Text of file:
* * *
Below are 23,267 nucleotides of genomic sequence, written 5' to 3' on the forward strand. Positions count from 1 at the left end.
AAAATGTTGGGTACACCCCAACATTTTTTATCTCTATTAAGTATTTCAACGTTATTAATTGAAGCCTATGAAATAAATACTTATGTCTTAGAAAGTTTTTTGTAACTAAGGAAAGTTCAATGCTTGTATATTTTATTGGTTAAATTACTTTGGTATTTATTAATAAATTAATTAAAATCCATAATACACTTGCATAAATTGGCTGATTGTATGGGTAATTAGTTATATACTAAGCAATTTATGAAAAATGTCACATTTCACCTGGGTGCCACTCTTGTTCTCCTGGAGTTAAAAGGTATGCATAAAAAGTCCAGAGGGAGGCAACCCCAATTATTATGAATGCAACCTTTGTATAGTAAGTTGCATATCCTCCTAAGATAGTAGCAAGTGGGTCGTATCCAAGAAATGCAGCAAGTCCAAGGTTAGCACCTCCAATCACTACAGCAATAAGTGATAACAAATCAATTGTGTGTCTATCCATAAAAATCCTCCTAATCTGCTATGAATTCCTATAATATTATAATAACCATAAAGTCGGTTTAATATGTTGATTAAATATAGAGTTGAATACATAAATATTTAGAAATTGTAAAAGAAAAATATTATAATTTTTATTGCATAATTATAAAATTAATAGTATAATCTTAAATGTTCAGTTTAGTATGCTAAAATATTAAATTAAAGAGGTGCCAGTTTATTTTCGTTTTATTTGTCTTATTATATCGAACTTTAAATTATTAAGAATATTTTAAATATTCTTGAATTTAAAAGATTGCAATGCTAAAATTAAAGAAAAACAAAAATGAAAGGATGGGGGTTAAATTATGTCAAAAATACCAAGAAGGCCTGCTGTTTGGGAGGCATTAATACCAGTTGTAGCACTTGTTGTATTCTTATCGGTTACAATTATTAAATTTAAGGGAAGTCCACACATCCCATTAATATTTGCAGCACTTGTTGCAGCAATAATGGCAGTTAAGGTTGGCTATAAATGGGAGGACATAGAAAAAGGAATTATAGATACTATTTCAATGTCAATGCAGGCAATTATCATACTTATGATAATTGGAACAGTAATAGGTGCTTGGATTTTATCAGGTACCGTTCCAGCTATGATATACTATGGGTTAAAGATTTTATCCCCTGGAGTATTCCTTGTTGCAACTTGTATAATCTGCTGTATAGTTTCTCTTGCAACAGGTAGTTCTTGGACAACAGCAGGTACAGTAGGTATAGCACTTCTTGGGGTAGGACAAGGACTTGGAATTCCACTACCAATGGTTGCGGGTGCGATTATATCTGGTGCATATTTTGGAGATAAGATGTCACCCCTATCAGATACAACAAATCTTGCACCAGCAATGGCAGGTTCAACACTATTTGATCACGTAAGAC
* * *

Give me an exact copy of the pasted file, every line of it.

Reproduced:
Below are 23,267 nucleotides of genomic sequence, written 5' to 3' on the forward strand. Positions count from 1 at the left end.
AAAATGTTGGGTACACCCCAACATTTTTTATCTCTATTAAGTATTTCAACGTTATTAATTGAAGCCTATGAAATAAATACTTATGTCTTAGAAAGTTTTTTGTAACTAAGGAAAGTTCAATGCTTGTATATTTTATTGGTTAAATTACTTTGGTATTTATTAATAAATTAATTAAAATCCATAATACACTTGCATAAATTGGCTGATTGTATGGGTAATTAGTTATATACTAAGCAATTTATGAAAAATGTCACATTTCACCTGGGTGCCACTCTTGTTCTCCTGGAGTTAAAAGGTATGCATAAAAAGTCCAGAGGGAGGCAACCCCAATTATTATGAATGCAACCTTTGTATAGTAAGTTGCATATCCTCCTAAGATAGTAGCAAGTGGGTCGTATCCAAGAAATGCAGCAAGTCCAAGGTTAGCACCTCCAATCACTACAGCAATAAGTGATAACAAATCAATTGTGTGTCTATCCATAAAAATCCTCCTAATCTGCTATGAATTCCTATAATATTATAATAACCATAAAGTCGGTTTAATATGTTGATTAAATATAGAGTTGAATACATAAATATTTAGAAATTGTAAAAGAAAAATATTATAATTTTTATTGCATAATTATAAAATTAATAGTATAATCTTAAATGTTCAGTTTAGTATGCTAAAATATTAAATTAAAGAGGTGCCAGTTTATTTTCGTTTTATTTGTCTTATTATATCGAACTTTAAATTATTAAGAATATTTTAAATATTCTTGAATTTAAAAGATTGCAATGCTAAAATTAAAGAAAAACAAAAATGAAAGGATGGGGGTTAAATTATGTCAAAAATACCAAGAAGGCCTGCTGTTTGGGAGGCATTAATACCAGTTGTAGCACTTGTTGTATTCTTATCGGTTACAATTATTAAATTTAAGGGAAGTCCACACATCCCATTAATATTTGCAGCACTTGTTGCAGCAATAATGGCAGTTAAGGTTGGCTATAAATGGGAGGACATAGAAAAAGGAATTATAGATACTATTTCAATGTCAATGCAGGCAATTATCATACTTATGATAATTGGAACAGTAATAGGTGCTTGGATTTTATCAGGTACCGTTCCAGCTATGATATACTATGGGTTAAAGATTTTATCCCCTGGAGTATTCCTTGTTGCAACTTGTATAATCTGCTGTATAGTTTCTCTTGCAACAGGTAGTTCTTGGACAACAGCAGGTACAGTAGGTATAGCACTTCTTGGGGTAGGACAAGGACTTGGAATTCCACTACCAATGGTTGCGGGTGCGATTATATCTGGTGCATATTTTGGAGATAAGATGTCACCCCTATCAGATACAACAAATCTTGCACCAGCAATGGCAGGTTCAACACTATTTGATCACGTAAGAC